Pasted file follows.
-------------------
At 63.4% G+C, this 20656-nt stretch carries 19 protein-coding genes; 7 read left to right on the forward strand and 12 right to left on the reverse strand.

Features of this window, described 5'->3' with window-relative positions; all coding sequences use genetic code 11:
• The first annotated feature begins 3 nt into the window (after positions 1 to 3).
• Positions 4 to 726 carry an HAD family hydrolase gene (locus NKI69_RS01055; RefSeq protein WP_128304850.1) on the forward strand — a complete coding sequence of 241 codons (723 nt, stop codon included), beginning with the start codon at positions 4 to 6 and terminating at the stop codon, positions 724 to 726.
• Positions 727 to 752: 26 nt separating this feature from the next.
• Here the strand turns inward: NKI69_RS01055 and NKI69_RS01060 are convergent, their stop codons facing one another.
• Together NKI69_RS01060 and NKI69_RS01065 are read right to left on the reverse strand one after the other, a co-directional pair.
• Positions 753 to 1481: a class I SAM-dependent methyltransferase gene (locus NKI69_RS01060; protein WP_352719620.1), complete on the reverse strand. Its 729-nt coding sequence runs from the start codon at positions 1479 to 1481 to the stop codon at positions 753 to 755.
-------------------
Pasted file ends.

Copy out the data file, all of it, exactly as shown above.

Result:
At 63.4% G+C, this 20656-nt stretch carries 19 protein-coding genes; 7 read left to right on the forward strand and 12 right to left on the reverse strand.

Features of this window, described 5'->3' with window-relative positions; all coding sequences use genetic code 11:
• The first annotated feature begins 3 nt into the window (after positions 1 to 3).
• Positions 4 to 726 carry an HAD family hydrolase gene (locus NKI69_RS01055; RefSeq protein WP_128304850.1) on the forward strand — a complete coding sequence of 241 codons (723 nt, stop codon included), beginning with the start codon at positions 4 to 6 and terminating at the stop codon, positions 724 to 726.
• Positions 727 to 752: 26 nt separating this feature from the next.
• Here the strand turns inward: NKI69_RS01055 and NKI69_RS01060 are convergent, their stop codons facing one another.
• Together NKI69_RS01060 and NKI69_RS01065 are read right to left on the reverse strand one after the other, a co-directional pair.
• Positions 753 to 1481: a class I SAM-dependent methyltransferase gene (locus NKI69_RS01060; protein WP_352719620.1), complete on the reverse strand. Its 729-nt coding sequence runs from the start codon at positions 1479 to 1481 to the stop codon at positions 753 to 755.